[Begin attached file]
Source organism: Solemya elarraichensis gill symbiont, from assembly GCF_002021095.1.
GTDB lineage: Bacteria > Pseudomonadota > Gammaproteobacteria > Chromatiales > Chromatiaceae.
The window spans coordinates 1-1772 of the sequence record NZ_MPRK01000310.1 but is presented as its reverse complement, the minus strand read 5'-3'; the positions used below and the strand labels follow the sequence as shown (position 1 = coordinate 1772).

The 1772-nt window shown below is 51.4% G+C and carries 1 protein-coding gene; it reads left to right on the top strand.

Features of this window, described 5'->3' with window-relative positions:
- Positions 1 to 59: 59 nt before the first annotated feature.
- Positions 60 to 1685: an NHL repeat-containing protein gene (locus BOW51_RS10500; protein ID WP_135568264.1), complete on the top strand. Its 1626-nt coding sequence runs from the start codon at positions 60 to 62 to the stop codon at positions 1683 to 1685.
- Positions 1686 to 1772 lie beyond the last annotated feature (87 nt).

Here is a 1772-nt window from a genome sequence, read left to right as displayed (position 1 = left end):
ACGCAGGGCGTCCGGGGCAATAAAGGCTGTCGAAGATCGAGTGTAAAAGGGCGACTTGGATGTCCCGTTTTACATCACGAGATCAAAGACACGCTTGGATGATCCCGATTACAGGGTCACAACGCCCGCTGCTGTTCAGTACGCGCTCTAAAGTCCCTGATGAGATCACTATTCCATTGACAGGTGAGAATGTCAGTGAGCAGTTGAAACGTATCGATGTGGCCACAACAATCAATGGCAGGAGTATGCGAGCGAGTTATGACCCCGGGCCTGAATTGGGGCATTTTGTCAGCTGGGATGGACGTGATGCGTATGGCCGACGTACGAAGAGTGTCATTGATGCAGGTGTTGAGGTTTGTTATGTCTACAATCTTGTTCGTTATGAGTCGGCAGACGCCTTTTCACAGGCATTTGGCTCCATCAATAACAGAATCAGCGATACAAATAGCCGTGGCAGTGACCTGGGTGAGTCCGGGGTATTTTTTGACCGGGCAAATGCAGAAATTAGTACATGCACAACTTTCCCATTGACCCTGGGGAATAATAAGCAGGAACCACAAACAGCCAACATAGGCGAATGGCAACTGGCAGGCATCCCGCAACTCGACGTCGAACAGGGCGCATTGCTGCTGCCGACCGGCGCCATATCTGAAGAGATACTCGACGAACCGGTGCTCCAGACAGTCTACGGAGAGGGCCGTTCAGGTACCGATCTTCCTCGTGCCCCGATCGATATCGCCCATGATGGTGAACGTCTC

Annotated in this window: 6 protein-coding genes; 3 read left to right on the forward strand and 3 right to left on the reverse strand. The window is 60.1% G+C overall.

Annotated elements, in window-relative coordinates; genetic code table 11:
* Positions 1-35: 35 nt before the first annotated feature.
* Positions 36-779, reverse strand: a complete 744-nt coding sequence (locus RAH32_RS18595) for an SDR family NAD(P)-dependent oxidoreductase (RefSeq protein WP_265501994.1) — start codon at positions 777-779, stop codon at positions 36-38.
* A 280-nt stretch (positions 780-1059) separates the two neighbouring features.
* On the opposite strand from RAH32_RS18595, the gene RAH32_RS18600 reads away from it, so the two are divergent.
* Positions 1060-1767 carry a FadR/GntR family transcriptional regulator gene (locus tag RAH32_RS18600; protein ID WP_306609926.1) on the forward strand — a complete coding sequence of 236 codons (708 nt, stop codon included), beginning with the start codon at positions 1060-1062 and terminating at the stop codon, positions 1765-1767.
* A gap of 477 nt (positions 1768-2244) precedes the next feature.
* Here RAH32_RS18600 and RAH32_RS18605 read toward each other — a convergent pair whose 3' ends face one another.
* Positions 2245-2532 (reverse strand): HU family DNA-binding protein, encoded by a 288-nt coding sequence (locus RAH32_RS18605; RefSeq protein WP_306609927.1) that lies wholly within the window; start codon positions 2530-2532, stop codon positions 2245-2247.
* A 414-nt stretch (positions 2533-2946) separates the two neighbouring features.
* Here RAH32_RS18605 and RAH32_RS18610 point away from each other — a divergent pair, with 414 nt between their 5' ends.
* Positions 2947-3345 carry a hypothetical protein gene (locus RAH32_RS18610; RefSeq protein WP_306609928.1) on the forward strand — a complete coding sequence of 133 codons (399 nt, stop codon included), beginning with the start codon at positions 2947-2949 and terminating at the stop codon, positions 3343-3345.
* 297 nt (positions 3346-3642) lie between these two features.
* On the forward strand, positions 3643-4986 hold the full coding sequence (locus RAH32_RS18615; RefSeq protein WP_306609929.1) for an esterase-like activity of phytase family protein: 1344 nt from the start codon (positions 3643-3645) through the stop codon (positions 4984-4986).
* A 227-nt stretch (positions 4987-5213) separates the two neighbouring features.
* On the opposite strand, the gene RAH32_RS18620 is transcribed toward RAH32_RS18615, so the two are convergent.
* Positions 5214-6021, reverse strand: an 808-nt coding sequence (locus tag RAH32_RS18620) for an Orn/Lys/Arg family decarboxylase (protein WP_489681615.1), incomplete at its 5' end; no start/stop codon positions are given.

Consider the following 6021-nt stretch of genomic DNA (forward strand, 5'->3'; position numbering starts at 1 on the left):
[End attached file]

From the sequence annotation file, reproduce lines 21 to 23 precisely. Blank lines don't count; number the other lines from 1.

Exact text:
* A 414-nt stretch (positions 2533-2946) separates the two neighbouring features.
* Here RAH32_RS18605 and RAH32_RS18610 point away from each other — a divergent pair, with 414 nt between their 5' ends.
* Positions 2947-3345 carry a hypothetical protein gene (locus RAH32_RS18610; RefSeq protein WP_306609928.1) on the forward strand — a complete coding sequence of 133 codons (399 nt, stop codon included), beginning with the start codon at positions 2947-2949 and terminating at the stop codon, positions 3343-3345.